Backto60 brought two test cases to the High Court last year when those cases were lost the group appealed. The Court of Appeal released its judgement rejecting the appeal on Monday, September 14.
The group’s campaign calls for a reinstatement of the age of 60 for women’s state pensions and compensation of the pension women have missed out on.
The Court found making the state pension age the same for men and women did not constitute unlawful discrimination.

WASPI CAMPAIGN UNCHANGED


The case’s failure will not affect the far better known and more widely-supported Women Against State Pensions Injustice (WASPI) campaign.
WASPI has long campaigned on the issues regarding the increase in the state pension age for women. They argue that setting aside any claim of discrimination, the UK Government failed in its duty to inform affected women adequately of the changes to the state pension age and the effect those changes would have on their pensions.
A statement issued by WASPI after the Backto60 legal challenge failed said: “Many women will be disappointed today at the judgement from the High Court.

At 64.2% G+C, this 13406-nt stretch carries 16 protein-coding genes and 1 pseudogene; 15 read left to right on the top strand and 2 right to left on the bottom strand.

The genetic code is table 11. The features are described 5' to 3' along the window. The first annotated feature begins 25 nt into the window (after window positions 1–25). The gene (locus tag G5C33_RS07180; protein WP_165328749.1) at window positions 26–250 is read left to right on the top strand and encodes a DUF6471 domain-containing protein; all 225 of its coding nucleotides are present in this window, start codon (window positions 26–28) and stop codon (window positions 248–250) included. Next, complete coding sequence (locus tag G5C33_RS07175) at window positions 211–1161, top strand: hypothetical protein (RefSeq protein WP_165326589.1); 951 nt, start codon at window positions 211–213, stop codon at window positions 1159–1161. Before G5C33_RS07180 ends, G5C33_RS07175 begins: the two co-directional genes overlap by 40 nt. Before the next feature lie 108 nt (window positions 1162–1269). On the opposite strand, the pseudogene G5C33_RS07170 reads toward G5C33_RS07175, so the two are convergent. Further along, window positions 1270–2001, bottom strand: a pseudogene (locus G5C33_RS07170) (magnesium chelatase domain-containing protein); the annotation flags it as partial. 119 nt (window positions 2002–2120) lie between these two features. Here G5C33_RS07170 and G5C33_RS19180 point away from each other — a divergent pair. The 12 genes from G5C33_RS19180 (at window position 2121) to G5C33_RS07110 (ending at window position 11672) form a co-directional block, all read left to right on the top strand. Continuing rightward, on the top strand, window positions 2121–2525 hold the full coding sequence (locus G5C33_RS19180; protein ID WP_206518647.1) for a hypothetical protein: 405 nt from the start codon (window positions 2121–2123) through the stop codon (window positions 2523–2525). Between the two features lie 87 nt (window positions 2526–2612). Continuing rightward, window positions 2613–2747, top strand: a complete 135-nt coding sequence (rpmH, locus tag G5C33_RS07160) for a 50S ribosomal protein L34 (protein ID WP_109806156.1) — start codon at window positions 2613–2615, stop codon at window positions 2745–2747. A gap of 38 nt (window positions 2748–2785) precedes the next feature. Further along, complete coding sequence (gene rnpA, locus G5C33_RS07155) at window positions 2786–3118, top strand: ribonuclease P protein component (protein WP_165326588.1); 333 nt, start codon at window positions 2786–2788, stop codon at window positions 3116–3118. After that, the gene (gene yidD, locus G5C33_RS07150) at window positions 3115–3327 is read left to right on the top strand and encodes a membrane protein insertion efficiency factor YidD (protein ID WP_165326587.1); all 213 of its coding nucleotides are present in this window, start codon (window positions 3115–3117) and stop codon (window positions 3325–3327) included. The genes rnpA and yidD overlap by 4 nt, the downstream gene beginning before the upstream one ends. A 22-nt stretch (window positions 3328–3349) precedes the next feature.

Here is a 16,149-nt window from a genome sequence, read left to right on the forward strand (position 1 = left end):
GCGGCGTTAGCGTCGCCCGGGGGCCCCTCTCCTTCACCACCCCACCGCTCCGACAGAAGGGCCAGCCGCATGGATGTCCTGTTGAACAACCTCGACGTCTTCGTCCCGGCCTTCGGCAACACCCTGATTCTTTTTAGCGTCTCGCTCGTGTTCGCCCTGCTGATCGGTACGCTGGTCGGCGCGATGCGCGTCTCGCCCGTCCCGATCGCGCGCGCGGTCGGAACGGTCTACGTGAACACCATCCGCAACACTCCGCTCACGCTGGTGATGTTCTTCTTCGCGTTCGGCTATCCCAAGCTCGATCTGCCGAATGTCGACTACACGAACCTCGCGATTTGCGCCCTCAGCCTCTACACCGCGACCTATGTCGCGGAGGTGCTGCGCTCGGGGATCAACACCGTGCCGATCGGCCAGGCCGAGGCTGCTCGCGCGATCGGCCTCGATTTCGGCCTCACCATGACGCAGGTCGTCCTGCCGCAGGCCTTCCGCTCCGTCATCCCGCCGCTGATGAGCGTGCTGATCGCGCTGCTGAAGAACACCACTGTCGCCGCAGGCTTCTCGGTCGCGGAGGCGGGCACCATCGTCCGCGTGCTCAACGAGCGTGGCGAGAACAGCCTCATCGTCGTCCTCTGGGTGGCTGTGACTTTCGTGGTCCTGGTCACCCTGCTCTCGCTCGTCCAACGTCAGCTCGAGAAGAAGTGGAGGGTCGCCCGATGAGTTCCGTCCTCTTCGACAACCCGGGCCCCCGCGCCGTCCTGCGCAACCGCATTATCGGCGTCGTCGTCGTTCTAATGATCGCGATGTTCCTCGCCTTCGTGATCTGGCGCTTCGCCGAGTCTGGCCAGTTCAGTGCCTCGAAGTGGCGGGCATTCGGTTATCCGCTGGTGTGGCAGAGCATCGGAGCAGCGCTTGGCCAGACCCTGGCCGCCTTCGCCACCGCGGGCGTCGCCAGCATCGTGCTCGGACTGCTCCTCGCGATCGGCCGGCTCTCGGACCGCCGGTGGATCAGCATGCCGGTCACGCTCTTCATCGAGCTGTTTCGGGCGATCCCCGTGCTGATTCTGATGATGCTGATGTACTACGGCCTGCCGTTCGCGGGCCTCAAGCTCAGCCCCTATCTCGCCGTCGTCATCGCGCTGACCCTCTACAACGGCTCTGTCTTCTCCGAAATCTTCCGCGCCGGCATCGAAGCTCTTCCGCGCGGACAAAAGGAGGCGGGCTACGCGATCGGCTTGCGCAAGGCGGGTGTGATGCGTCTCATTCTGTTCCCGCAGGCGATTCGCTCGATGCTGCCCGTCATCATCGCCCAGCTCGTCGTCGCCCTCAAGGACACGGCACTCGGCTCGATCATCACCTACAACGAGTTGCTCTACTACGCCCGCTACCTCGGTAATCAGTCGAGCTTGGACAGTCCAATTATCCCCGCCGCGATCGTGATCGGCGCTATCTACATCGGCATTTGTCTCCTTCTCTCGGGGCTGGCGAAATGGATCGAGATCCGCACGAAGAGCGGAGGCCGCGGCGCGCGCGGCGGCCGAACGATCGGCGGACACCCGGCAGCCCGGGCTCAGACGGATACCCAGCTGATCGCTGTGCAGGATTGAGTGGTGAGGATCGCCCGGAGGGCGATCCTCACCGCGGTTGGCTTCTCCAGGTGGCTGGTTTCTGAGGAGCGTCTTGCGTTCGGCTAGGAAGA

“Women Against State Pension Inequality (WASPI) will continue to campaign for what we believe is achievable and affordable. Compensation for women who have been unfairly disadvantaged with a rapid increase to their State Pension age (SPa). 
“WASPI is not opposed to the equalisation of the SPa with men but it was done without adequate notice, leaving no time to make alternative arrangements. Women were informed directly some 14 years after the SPa was first changed, many only given 18 months’ notice, of up to a six-year increase, many others were not informed at all. This left their retirement plans shattered.
“The Parliamentary and Health Service Ombudsman is currently considering six sample cases of maladministration out of the thousands of complaints made to the DWP by WASPI women.”